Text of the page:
Swara’s spontaneous unrehearsed seemingly uncomplicated interpretations of the most layered emotions is not only exemplary, it is a one-woman acting school on how not to like you are …well, acting.
There are many sequences in the very oddly titled “Nil Battey Sanatta” where Swara sweeps you into her character’s innermost world of melancholy and despair without making you drown in maudlinism.
Playing a domestic help Chanda who dreams of making her stubborn spoilt daughter Apeksha (confident newcomer Riya Shukla) into something bigger than destiny decrees for the poor, Swara delivers a virtuoso performance. She gets the minutest of Chanda’s feeling on screen without screaming for attention.
Of course it helps that Swara has stunning support from her co-stars. Chanda’s rapport with her thoroughly unlikable daughter, and more specially the easygoing kinship she shares with her employee (Ratna Pathak Shah) are signs of maturity and wisdom way beyond the film’s placard-flashing theme on female literacy.
Yes, there is a message. And a very basic one at that. Girls need to get educated. Period.
Happily, the film is bogged down neither by its pedantic ambitions of making a statement, nor by the protagonist’s financially challenged status in society. Yes, she is a domestic help. But her employee treats her as an equal. Yes, she lives in a one-room chawl in Agra with her daughter. But the two have a television set blaring out cheesy hits which they dance to when they want, and Chinese meals are ordered for celebrations when the occasion arises.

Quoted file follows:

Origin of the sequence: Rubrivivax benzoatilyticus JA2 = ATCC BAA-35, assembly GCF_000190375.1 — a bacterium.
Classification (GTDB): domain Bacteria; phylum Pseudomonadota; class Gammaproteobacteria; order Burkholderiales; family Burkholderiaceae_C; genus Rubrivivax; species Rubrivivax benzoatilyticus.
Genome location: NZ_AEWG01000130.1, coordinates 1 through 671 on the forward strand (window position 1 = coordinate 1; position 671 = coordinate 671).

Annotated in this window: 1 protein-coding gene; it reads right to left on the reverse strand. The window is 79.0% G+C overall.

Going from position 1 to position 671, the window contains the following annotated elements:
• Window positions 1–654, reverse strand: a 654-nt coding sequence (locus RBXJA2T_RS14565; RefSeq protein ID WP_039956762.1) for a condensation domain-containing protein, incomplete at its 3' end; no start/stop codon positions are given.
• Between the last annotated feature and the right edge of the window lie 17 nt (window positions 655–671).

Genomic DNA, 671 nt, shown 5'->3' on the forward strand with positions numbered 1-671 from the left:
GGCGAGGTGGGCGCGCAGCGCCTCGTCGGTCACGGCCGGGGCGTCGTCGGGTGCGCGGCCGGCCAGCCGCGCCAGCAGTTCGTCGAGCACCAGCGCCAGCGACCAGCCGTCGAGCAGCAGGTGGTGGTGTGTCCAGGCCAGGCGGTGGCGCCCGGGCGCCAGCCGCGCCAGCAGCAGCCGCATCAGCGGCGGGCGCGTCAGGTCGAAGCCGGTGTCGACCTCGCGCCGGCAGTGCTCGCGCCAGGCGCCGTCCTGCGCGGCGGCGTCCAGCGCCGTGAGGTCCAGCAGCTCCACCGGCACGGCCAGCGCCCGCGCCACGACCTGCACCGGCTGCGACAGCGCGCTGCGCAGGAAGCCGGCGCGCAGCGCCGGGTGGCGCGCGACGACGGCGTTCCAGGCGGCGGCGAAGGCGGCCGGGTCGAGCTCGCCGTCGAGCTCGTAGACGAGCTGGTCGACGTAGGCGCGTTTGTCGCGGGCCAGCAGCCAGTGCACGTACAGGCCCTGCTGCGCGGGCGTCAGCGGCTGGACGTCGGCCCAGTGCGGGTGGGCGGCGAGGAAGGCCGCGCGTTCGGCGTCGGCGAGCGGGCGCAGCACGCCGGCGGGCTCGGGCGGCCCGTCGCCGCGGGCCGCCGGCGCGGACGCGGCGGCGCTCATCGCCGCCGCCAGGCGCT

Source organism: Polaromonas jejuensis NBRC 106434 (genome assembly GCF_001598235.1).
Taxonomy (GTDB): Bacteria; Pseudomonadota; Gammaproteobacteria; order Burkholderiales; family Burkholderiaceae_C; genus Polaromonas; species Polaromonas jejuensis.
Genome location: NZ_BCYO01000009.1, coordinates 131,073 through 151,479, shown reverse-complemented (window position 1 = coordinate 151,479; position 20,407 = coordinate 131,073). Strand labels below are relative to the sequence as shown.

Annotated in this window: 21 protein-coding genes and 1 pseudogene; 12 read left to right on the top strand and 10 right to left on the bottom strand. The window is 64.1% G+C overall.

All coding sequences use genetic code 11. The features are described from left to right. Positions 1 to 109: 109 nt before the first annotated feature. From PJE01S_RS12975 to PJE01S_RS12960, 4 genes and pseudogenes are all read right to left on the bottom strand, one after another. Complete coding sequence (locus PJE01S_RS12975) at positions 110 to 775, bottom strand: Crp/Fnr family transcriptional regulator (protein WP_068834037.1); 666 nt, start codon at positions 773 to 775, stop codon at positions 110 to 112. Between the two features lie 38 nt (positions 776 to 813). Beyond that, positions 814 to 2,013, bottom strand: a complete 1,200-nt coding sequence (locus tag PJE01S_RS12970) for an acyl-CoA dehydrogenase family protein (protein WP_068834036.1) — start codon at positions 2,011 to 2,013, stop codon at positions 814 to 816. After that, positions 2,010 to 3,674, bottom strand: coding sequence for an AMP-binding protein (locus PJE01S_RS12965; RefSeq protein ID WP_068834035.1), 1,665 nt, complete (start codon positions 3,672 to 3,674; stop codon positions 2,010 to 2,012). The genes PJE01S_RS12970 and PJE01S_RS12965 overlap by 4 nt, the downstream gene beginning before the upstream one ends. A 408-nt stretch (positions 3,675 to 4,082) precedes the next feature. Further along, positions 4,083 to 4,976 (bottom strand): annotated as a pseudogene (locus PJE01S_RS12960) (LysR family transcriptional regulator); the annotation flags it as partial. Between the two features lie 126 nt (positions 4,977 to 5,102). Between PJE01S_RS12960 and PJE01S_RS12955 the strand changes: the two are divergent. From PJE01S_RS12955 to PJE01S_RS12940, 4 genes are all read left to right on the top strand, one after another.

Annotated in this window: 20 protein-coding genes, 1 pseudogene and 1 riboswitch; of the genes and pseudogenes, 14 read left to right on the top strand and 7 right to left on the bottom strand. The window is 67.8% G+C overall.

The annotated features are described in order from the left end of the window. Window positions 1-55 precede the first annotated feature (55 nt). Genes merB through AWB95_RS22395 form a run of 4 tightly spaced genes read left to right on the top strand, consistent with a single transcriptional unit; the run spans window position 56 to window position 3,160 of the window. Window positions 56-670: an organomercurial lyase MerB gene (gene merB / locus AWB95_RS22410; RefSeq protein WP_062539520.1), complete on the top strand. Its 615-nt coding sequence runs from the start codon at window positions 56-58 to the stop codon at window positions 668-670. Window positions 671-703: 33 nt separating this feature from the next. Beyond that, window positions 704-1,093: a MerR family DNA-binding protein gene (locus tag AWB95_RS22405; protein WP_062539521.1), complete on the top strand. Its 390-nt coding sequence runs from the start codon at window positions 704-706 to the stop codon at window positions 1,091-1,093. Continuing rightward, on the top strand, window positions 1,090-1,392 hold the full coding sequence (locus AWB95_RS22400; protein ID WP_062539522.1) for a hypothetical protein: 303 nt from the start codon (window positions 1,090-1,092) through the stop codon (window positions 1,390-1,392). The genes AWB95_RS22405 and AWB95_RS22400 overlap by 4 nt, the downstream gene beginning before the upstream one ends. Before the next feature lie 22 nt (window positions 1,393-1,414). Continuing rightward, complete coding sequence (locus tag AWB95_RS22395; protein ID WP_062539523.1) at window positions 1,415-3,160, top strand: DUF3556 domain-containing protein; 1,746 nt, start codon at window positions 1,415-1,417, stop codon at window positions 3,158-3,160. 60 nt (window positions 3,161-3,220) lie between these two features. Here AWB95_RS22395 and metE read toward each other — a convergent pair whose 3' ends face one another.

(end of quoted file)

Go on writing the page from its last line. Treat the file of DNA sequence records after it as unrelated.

Director Ashwiny Iyer Tiwari keeps it simple. Simple and straight. Thankfully there are no bouts of furious sentimentality. Swara plays Chanda with feisty positivity and yet this is not a character or film that romanticizes poverty. It isn’t even a lyrical celebration of destitution the way Satyajit Ray’s “Pather Panchali” or Mira Nair’s “Salaam Bombay!” was.
“Nil Battey Sanatta” occupies a world of half-finished dreams and smothered aspirations with a spirit of positivity that is the opposite of despair. Apart from a few false notes (for example the sequence when the daughter pipes in during class to eulogize over her mother’s struggles, or that utterly unconvincing sequence where Chanda visits the excessively kind collector of the district, played with a sweet sincerity by Sanjay Suri, the debutante director strikes no false notes, covers no ground that the plot needn’t cover.
The casting goes a long way in adding miles to the director’s long-legged uncluttered narrative. Of course Swara holds centrestage confirming her place among the most significant contemporary actresses currently on the scene. But the rest of the cast, including the young boys and girls in the class that mother Chanda and daughter Apeksha attend together, are outstanding.
Ratna Pathak Shah and Pankaj Tripathy (the latter as the extremely benign school principal) remind us what capable actors can do to a worthy film. Riya Shukla as the stubborn daughter slips into an unlikeable part. It’s the kind of sullen sulky daughter’s role that Swara had played with conviction just two years ago in “Listen… Amaya”.
The smallest of parts in this film are beautifully carved out. Chanda’s neighbour Razia is barely there on screen. But she matters. Or Ratna Pathak’s husband — barely a shadow in the background. But nonetheless a character.
This morally uplifting inspirational heartwarming fable is a must watch, if only to see how difficult it is to be simple. And how much we miss those simply told tales of life by Hrishikesh Mukherjee and Basu Chatterjee.